They told me that even though I didn't get the job, I had an excellent interview and tested extremely well. They encouraged me to keep working on improving my skills. A few months later, I had my performance review.

After we went through the typical stuff, my managers lingered and finally asked me how I would feel about starting an acting position. My managers explained that while my supervisor will be taking on additional responsibilities, her portfolio would need some help. Since I had been working on improving my qualifications and did so well during the interview process, they decided to promote temporarily into an acting position part time for the next six months.

This question completely took me aback. Of course, I was delighted and accepted. However, after it sank in, I had a throwback to that moment when I was reading the job posting and wondering if I should even apply.

At the time, I kept asking myself, isn't this a waste of time? Little did I know that I would be promoted a few months later because I had raised my hand and said, yes, I want this. Pick me.

This experience brought to light my biggest career struggle, moving up the career ladder. While I've always been able to get a job, I struggled with advancing my career. It's a catch-22.

I can't get a higher-level job because I don't have the experience. But I can't get the experience unless I actually work in a higher-level job. While I was content with getting almost any job when I was starting off in my career, I'm now looking to break free of the entry level roles I've been doing for years.

I've always felt the need to prove that I belong in a role or a career. And that's limited me to only applying for roles where I knew I could excel because I already had the skills. This has potentially cost me opportunities that could have helped me accelerate my career more quickly.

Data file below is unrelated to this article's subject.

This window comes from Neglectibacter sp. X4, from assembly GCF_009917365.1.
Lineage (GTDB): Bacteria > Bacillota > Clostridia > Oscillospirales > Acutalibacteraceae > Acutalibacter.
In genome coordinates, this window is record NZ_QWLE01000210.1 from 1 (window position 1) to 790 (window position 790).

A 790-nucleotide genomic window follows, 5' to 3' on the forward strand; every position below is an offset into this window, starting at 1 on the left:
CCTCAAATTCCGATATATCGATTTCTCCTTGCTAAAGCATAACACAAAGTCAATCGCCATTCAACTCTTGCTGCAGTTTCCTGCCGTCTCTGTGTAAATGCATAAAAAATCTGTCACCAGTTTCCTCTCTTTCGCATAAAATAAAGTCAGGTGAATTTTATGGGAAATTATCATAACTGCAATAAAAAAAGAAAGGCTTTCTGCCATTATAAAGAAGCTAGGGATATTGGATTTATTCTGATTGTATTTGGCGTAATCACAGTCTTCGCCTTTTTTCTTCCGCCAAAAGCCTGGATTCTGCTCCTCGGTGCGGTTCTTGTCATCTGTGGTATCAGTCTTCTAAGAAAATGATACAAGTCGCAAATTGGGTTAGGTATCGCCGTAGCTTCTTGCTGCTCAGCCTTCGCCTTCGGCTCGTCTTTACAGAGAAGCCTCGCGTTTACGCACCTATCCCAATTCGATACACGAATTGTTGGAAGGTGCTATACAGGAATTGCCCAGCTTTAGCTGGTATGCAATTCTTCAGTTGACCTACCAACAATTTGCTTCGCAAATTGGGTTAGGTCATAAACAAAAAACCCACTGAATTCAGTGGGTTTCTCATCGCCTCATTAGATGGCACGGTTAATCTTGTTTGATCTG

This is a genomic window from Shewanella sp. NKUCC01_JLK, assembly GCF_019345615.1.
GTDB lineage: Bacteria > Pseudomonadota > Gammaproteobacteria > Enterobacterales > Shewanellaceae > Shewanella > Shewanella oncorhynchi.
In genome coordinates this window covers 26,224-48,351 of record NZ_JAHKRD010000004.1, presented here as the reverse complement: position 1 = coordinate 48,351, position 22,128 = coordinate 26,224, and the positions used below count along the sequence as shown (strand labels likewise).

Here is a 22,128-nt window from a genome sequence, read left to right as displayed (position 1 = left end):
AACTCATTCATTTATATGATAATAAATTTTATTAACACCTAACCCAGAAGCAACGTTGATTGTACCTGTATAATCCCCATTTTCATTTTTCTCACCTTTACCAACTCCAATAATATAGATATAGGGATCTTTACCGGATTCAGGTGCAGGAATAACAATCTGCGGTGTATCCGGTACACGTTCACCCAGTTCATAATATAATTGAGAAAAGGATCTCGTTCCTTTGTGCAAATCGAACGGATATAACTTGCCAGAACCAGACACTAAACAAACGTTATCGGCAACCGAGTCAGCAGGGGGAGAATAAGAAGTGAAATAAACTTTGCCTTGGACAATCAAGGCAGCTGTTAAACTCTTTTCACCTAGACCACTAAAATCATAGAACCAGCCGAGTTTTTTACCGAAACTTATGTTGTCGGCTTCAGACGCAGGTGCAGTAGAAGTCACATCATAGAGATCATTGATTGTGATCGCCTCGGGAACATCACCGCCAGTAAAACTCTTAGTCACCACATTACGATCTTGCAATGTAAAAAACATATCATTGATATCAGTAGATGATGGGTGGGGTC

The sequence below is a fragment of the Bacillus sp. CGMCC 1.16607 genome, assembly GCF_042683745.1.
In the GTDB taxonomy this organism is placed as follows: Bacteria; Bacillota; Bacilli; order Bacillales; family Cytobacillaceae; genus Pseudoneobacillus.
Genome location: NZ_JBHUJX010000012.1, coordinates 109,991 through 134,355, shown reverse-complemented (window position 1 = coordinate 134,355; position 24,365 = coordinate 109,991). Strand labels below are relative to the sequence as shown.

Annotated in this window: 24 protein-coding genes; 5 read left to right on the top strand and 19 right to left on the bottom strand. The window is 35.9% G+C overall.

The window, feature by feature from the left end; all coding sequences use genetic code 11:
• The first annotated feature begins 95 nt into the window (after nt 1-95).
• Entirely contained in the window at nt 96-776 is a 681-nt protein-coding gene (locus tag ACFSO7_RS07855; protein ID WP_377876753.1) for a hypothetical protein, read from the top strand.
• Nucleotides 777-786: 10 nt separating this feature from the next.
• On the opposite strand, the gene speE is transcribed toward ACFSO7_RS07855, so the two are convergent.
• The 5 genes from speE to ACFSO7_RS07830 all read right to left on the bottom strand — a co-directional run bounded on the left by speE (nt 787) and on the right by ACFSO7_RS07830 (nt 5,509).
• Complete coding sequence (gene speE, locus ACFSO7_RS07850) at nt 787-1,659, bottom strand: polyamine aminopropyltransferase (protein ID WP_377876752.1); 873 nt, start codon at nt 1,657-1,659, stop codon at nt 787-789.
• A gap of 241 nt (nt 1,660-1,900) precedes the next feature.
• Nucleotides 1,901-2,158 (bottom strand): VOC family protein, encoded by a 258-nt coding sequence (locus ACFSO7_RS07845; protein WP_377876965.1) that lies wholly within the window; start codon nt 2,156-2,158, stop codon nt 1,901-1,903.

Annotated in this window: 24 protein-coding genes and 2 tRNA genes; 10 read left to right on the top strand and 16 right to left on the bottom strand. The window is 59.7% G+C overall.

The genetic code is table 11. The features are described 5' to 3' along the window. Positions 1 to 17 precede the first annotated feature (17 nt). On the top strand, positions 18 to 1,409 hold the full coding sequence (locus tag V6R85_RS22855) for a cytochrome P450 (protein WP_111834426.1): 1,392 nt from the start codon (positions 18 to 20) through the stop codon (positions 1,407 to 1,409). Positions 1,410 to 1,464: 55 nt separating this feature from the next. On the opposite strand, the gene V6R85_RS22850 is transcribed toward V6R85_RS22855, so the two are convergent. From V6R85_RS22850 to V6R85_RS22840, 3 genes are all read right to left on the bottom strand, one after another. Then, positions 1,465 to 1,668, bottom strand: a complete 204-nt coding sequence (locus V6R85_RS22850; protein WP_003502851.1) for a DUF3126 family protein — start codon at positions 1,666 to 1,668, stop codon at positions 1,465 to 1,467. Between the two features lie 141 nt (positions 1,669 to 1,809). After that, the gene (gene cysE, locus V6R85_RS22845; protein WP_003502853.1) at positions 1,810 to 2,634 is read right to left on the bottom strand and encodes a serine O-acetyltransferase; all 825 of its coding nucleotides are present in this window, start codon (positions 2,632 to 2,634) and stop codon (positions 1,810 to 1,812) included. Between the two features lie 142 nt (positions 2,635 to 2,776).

Even when I was preparing for the interview, I was still internally pushing the narrative that I didn't really deserve this job. But I would use it as a learning experience. I had decided to go through with the interview.

But I was still shielding myself from pursuing a promotion I knew I had earned. I should have gone for the job, because I'm really good at what I do. And my interview and test results showed it.

This situation taught me something I had never experienced in my career before. And that is clearly voicing my goals and taking ownership of my worth, even if it feels uncomfortable. As I head further into my career.

I'm going take a more proactive role in how my career progresses and not let it be based on a set checklist that I feel like I have to tick off. I'm also going to allow myself to be more open to ambition and disappointment in my career. People always say, ask for your worth.

But for me, my insecurity skewed my perception of my worth. It could have been so easy for me to say, well, I'm not fully qualified for this and there are plenty of better candidates, and to get stuck in my own imposter syndrome. However, I've learned that stepping into my imposter syndrome and facing the fear is way better than avoiding it.

Did I feel like a fraud in my new position? Yes. But would it have been better for me to stay where I'm comfortable just to avoid that uncomfortable feeling?

No. I'm starting to accept that leaning into the uncomfortable parts of personal and career growth is just a part of the ride.